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Live Reporting

Joshua Cheetham, Francesca Gillett, Shamaan Freeman-Powell, Suzanne Leigh, Kelly-Leigh Cooper, Yaroslav Lukov, Max Matza, George Bowden, Kevin Ponniah, Sean Fanning and Hugo Bachega

All times stated are UK

  1. Singapore deaths - big blow for country with sophisticated operation

    Anna Jones

    BBC News, Singapore

    People wearing wearing masks walk past shops in Singapore. Photo: 21 March 2020

    The confirmation that Singapore has had its first two deaths is a huge blow to this country. Singapore prides itself on its excellent healthcare system - 131 of its 385 cases have been discharged already.

    But it ultimately wasn’t enough to save the lives of these two - a 75-year-old Singaporean woman and a 64-year-old Indonesian man, both with underlying health conditions.

    The first diagnosed case in Singapore was on 23 January, but a sophisticated operation kicked into gear to test any suspected cases quickly then forensically trace their last seven days of movements to identify anyone they had come into close contact with.

    Those people were then ordered to stay at home for 14 days - and if they fell ill, the cycle started again. That has really helped keep the numbers down, and provided a lot of public reassurance.

    But domestically transmitted cases have in recent days started to be surpassed by cases brought in by people returning home from abroad.

    It’s getting harder to keep up the contact tracing. We’ve all been asked to download an app which helps keep track of our as yet relatively unrestricted movements around the island.

    Prime Minister Lee Hsien Loong warned today that cases would keep coming and more people will need intensive medical care.

    "We must brace ourselves for more losses," he said in a statement on Facebook.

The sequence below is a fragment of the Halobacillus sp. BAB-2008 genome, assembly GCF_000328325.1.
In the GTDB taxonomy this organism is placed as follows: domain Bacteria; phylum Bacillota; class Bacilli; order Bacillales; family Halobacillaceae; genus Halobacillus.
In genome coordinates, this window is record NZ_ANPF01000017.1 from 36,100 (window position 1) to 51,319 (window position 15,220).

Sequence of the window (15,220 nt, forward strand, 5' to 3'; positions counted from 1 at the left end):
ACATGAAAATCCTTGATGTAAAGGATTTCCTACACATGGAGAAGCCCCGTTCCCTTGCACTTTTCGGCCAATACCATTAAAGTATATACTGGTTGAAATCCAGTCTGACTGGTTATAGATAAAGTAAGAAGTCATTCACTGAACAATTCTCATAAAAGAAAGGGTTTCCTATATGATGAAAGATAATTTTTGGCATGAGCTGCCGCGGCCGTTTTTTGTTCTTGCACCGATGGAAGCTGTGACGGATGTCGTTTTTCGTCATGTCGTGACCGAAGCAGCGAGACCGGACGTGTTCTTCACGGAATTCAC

2. US vice-president to be tested

    US Vice-President Mike Pence, who heads the White House coronavirus taskforce, says he and his wife will take coronavirus tests later on Saturday after it was discovered that a member of this team tested positive.

    Mr Pence said the man, who he did not name, is doing well and has not been to the White House since Monday.

  3. BreakingNHS confirms 53 more deaths in England

    Another 53 people with coronavirus have died in England, bringing the total of deaths in the country to 220.

    The patients who died in England were aged between 41 and 94 years old and all had underlying health conditions.

    Earlier, two more deaths were recorded in Wales, bringing its total to five, and another death in Scotland, taking the number to seven

    Northern Ireland has recorded one death.

  4. In pictures: UK on first day of pubs, cafes and restaurants shutdown

    Across the UK, Britons are spending their weekends away from most public spaces after the PM ordered cafes, pubs and restaurants to close (except for takeaway food).

    Nightclubs, theatres, cinemas, gyms and leisure centres are also shut.

    Piccadilly Circus
    Image caption: Piccadilly Circus in London - usually heaving on a Saturday - was quiet
    A virtually empty Bullring Shopping Centre in Birmingham in central England is pictured on the morning of March 21, 2020